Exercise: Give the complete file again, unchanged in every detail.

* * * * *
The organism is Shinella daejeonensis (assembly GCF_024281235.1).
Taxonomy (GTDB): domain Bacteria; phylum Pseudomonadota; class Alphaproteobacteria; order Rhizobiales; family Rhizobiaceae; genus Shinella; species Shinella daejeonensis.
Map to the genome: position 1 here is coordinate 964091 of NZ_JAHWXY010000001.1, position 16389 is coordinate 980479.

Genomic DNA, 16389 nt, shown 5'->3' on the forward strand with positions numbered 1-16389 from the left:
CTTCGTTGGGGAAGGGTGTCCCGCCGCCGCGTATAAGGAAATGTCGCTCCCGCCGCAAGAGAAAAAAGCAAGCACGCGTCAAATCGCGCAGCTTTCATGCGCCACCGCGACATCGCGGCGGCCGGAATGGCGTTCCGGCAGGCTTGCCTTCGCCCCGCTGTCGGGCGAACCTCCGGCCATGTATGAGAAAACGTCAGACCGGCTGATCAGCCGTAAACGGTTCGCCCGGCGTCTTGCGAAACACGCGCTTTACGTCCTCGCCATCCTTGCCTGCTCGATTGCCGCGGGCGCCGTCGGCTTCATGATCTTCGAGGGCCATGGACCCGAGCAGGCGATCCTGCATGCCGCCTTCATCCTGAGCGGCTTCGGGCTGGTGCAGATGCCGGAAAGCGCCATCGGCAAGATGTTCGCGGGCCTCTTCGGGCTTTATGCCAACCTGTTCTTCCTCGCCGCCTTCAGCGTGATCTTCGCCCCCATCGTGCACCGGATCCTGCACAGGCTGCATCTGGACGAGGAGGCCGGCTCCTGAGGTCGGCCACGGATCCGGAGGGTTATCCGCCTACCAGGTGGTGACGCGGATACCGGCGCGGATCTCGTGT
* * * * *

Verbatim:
The organism is Shinella daejeonensis (assembly GCF_024281235.1).
Taxonomy (GTDB): domain Bacteria; phylum Pseudomonadota; class Alphaproteobacteria; order Rhizobiales; family Rhizobiaceae; genus Shinella; species Shinella daejeonensis.
Map to the genome: position 1 here is coordinate 964091 of NZ_JAHWXY010000001.1, position 16389 is coordinate 980479.

Genomic DNA, 16389 nt, shown 5'->3' on the forward strand with positions numbered 1-16389 from the left:
CTTCGTTGGGGAAGGGTGTCCCGCCGCCGCGTATAAGGAAATGTCGCTCCCGCCGCAAGAGAAAAAAGCAAGCACGCGTCAAATCGCGCAGCTTTCATGCGCCACCGCGACATCGCGGCGGCCGGAATGGCGTTCCGGCAGGCTTGCCTTCGCCCCGCTGTCGGGCGAACCTCCGGCCATGTATGAGAAAACGTCAGACCGGCTGATCAGCCGTAAACGGTTCGCCCGGCGTCTTGCGAAACACGCGCTTTACGTCCTCGCCATCCTTGCCTGCTCGATTGCCGCGGGCGCCGTCGGCTTCATGATCTTCGAGGGCCATGGACCCGAGCAGGCGATCCTGCATGCCGCCTTCATCCTGAGCGGCTTCGGGCTGGTGCAGATGCCGGAAAGCGCCATCGGCAAGATGTTCGCGGGCCTCTTCGGGCTTTATGCCAACCTGTTCTTCCTCGCCGCCTTCAGCGTGATCTTCGCCCCCATCGTGCACCGGATCCTGCACAGGCTGCATCTGGACGAGGAGGCCGGCTCCTGAGGTCGGCCACGGATCCGGAGGGTTATCCGCCTACCAGGTGGTGACGCGGATACCGGCGCGGATCTCGTGT